Greenland has a polar climate due to its proximity to the North Pole, with regional differences due to its large north-south extension of about 1200 kilometres. The climate is mainly influenced by the surrounding ocean currents. The East Greenland Current transports cold water of Arctic origin along the east coast to the south. Together with the midnight sun warming in the north, this ensures that in summer it is usually cooler in the south than in the north. On the west coast, the warm Irminger Stream, part of the Gulf Stream, brings mild temperatures and ice-free waters all year round. In the interior of Greenland, the climate is much more continental. In the summer it is possible to reach 20 degrees, while in the winter it can get very cold. The largest amounts of precipitation go down in the summer months.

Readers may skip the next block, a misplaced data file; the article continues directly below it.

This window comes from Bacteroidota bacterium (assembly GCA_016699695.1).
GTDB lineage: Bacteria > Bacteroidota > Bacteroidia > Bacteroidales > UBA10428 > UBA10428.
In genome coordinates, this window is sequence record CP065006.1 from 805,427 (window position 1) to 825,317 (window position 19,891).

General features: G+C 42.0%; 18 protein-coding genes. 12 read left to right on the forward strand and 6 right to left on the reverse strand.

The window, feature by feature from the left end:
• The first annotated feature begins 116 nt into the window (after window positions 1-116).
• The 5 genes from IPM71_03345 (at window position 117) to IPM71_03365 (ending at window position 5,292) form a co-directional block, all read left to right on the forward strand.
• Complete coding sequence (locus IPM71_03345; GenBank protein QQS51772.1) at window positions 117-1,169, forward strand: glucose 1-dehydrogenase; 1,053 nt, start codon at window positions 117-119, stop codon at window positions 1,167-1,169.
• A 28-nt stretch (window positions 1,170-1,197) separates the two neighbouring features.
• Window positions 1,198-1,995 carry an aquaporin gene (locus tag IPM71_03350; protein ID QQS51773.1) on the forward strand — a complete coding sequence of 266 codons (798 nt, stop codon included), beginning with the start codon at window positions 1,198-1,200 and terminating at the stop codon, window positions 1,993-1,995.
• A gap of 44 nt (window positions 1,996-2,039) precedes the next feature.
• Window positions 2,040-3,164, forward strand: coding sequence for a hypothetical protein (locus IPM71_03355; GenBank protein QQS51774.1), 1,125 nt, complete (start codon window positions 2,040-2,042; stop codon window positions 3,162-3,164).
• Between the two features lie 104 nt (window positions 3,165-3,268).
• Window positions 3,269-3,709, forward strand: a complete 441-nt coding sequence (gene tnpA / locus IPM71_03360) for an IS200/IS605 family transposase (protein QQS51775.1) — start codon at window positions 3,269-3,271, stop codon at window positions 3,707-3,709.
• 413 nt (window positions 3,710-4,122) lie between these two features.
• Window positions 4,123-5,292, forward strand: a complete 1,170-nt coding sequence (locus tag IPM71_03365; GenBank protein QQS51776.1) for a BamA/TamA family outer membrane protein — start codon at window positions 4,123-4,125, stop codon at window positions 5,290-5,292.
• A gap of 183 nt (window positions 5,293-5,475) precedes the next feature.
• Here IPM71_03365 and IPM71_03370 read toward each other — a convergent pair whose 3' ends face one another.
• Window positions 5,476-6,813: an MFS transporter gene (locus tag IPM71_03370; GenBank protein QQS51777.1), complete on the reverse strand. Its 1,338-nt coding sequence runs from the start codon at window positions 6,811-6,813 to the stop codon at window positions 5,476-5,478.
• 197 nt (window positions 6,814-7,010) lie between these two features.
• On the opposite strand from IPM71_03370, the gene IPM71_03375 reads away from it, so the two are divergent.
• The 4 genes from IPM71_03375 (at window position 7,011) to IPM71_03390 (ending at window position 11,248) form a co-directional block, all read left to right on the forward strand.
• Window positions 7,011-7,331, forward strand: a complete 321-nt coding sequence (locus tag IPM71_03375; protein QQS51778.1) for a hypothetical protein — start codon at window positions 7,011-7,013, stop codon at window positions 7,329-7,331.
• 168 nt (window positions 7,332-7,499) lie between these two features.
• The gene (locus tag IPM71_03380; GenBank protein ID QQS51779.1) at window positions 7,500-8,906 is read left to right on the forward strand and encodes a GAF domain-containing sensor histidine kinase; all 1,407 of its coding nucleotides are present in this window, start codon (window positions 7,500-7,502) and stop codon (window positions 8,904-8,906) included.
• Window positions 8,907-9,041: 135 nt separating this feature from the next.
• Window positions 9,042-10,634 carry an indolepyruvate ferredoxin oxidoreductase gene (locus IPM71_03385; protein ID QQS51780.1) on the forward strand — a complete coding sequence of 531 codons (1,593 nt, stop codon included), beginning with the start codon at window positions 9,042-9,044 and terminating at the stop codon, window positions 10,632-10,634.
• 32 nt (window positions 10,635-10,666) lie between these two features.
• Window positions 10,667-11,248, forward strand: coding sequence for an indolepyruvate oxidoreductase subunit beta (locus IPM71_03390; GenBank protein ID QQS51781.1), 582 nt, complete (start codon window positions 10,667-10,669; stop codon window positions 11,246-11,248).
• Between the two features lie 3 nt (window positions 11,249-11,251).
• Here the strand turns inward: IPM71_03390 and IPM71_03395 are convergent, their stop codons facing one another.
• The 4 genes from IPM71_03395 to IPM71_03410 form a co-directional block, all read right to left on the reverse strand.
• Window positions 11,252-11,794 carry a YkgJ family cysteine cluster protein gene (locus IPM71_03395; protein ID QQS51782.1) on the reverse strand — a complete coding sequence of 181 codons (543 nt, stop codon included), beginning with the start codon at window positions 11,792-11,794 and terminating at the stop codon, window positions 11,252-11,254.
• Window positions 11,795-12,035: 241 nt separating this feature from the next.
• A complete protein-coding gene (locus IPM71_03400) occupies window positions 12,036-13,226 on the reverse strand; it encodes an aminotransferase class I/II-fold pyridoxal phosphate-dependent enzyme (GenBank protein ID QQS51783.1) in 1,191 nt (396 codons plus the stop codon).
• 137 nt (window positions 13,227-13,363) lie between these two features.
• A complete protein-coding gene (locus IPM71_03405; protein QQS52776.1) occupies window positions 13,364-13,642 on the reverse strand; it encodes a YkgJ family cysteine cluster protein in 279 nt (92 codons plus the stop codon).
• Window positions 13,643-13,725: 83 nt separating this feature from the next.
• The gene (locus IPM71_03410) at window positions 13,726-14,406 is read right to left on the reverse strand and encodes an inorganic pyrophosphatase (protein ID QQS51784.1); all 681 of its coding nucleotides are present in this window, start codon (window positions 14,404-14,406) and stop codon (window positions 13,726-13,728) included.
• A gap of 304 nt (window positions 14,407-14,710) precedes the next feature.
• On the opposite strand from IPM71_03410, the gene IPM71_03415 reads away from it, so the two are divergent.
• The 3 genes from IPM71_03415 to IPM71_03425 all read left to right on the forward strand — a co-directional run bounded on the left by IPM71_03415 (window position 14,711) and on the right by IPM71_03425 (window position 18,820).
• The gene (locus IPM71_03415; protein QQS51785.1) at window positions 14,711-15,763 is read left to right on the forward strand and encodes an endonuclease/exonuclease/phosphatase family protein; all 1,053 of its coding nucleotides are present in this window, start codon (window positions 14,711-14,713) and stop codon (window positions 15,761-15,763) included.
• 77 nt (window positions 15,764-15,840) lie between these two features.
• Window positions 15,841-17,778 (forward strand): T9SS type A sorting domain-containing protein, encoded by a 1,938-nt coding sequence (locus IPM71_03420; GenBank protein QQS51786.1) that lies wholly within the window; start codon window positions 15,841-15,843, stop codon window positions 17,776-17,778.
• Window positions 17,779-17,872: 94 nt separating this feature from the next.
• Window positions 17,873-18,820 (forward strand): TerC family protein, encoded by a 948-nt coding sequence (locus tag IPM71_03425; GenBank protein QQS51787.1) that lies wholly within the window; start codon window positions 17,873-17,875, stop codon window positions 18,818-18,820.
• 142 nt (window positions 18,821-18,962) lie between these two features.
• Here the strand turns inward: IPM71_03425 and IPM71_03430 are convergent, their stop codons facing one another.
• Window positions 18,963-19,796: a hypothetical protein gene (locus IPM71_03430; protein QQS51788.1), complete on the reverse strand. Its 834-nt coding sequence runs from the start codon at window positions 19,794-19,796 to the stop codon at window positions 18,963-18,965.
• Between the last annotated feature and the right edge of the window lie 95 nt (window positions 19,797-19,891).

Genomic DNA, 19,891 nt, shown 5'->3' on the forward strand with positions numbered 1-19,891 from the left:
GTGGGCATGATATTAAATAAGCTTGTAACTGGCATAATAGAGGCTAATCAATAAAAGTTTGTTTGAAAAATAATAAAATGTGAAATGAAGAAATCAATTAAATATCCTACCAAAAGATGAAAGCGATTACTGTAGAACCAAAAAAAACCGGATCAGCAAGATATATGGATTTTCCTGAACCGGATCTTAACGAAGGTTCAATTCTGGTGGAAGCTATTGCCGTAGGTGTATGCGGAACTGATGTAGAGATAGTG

The best time to explore the country is from mid-July to early September. In winter, ski resorts, snowmobile tours, dog sledding and aurora borealis observation are all on offer. However, you should keep in mind that from November to February it can be very dark and very cold.